Dead Outs

Dead-Out – WHAT SHOULD I DO?

What to do if you find that you have no flying bees and/or your colony did not survive winter. Stay in beekeeping! We urge you not to give up. Experienced beekeepers have losses, too.

Dead-out Colony

Re-use that comb. Start again! With our changing weather and up-and-down temperature extremes, Mother Nature is not kind to the bees nor to us humans.

  • Examine the combs.
  • Deduce that your colony did not die to disease (American Foul Brood, AFB) or pesticide exposure.  Under these conditions, the hive will need to be destroyed (burned) or the comb eliminated due to the toxins in the combs and food stores.
  • Remove the dead bees by lightly shaking and brushing. Do not crush the dead bees.
  • Don’t worry about the bees inside the cells. They will dry out and will be removed by the successive bees of the colony.
  • Put the hive body and comb on a strong colony. Yes, the bees will clean up the comb.
  • Close up the hive. Do not let it get robbed out or damaged by other bees.
  • Get a new queen and learn how to make a split-colony for increasing or replacement.
  • Or, use several of the best combs on a new bee package or nucleus for growth.
  • If there were any mice nests or extreme damage, there would be a strong smell of urine on the damaged comb-replace or destroy. Bees do not like mice urine.

Dead colonies or ‘dead-outs’ are a terrific resource and opportunity to begin again with bees. Protect the hive and combs!  While it’s a terribly disappointing loss, as long as it was not a disease that killed off your colony, it will be a tremendous resource advantage to start again.

It’s late winter/early spring.  I have a colony where the bees are alive but the population amounts to only a few hundred bees surrounding the queen. What should I do?

  • There was a very high mite population last fall.
  • Or, your queen was probably sick with Nosema infection, which starves the queen and affects her egg-laying.
  • Tiny colonies do not have sufficient population and will not build up. Let them go!
  • Tiny colonies will most likely die out in January, February,  or March cold snaps when the temperatures drop below 20F.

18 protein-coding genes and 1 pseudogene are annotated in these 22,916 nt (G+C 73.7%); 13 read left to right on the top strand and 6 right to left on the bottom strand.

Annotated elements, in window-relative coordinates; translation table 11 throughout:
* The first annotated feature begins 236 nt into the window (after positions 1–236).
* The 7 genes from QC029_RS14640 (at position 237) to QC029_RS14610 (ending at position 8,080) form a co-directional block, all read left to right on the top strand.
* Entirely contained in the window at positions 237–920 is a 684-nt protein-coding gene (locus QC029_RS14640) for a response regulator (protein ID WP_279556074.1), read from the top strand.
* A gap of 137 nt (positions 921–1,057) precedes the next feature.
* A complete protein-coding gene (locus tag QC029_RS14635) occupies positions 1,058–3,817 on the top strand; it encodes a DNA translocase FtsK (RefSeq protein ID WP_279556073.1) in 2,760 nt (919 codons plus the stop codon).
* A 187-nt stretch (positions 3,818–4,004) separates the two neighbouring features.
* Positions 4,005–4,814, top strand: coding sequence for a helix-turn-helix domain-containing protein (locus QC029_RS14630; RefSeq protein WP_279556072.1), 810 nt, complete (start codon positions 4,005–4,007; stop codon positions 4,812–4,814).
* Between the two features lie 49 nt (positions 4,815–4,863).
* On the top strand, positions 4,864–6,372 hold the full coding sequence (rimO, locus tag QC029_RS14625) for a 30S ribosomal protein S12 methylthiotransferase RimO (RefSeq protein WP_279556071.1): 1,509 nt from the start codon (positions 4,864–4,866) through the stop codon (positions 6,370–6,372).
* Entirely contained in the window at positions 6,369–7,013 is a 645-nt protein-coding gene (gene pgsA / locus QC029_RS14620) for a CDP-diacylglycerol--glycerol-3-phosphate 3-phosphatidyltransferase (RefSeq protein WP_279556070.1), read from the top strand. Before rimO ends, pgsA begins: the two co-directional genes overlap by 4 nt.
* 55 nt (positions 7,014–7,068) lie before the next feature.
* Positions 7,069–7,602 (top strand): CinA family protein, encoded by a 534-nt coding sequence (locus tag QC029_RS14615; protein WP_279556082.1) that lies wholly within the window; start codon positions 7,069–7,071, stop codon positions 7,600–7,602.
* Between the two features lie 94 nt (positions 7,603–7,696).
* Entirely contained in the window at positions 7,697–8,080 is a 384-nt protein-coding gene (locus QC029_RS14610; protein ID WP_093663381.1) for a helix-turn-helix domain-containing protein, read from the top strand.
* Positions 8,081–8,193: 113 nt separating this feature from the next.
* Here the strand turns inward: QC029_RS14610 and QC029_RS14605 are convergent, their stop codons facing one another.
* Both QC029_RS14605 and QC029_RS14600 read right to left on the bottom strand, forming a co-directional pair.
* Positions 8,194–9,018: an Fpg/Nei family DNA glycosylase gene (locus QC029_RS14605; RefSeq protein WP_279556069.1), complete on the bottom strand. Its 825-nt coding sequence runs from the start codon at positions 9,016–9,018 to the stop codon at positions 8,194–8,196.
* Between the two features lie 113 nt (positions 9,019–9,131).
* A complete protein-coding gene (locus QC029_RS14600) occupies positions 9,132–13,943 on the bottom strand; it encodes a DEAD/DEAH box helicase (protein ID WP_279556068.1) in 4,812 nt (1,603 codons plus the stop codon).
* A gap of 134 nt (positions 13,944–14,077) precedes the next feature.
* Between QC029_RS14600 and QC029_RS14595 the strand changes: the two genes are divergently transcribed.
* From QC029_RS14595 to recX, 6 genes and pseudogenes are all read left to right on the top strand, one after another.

• If the colony has not died out on it’s own and you have additional hives, you can kill the queen and use the remaining population by shaking them in front of another hive.

Estimates are that nearly 50% of swarms in the wild do not make it through their 1st winter! Amazingly, honey bees have a way of finding these ‘natural dead-out colonies’ and moving in to take-up housing before there is any infestation by wax moth. As a starter resource, these 2nd swarm colonies have an even better chance of being successful through the following winter than the initial colony did. This is how it works in nature!

Wax moths are a secondary problem. The wax moth larvae damage comb by tunneling and eating their way through. They are in search of protein! Larvae get it in the form of stored pollen and the pupae castings or cocoons and wax from the brood comb. The larvae develop faster in warm temperatures in early summer and through out fall when it’s over 90F.

Typically, we do not see them in our area of NE Kansas until mid-May or later. Comb and equipment need to be re-started with package or swarm bees by mid-to-late May or you risk having a problem with wax moths.

When wax moth larvae pupate, they gouge wood. The bees cannot remove the pupae or the cocoons. These can be scraped and removed. The gouges in the sides of the hive body will be filled in somewhat with propolis by any new colony.

Beekeeping has been described as a passion of the natural world, a great responsibility, and a rewarding stewardship –nature, science, art, and chance all rolled into one endeavor. We encourage you not to give up.

Become an active member in the association. Meetings are meant for opportunities to learn and share experiences. We exist to educate and mentor for the benefit of beekeepers. There is not better advice than to become part of the group. You will learn the benefits, pitfalls, and experiences of regional beekeeping. Beekeeping is considered local; providing a common forum for success.

We provide specific information on regional beekeeping to keep your hives healthy, thriving, and productive. Since 1948 The Northeastern Kansas Beekeepers’ Association (NEKBA) has a rich history. “Exploring the wonderful world of beekeeping together.”

These tips were inspired by:  Becky Tipton, February 7, 2015, FB, in response to a beekeeper who had reported that he had lost his colony.

“You should close up the hive; brush out any dead bees; scrape the bottom board; store this wax, equipment, etc., so you don’t lose your honey and those feral (robber) bees don’t tear up all your wax (comb). When you put new bees in that hive, they will grow quickly, using the supplies left by your previous colony.”

 

(Submitted by Robert Burns)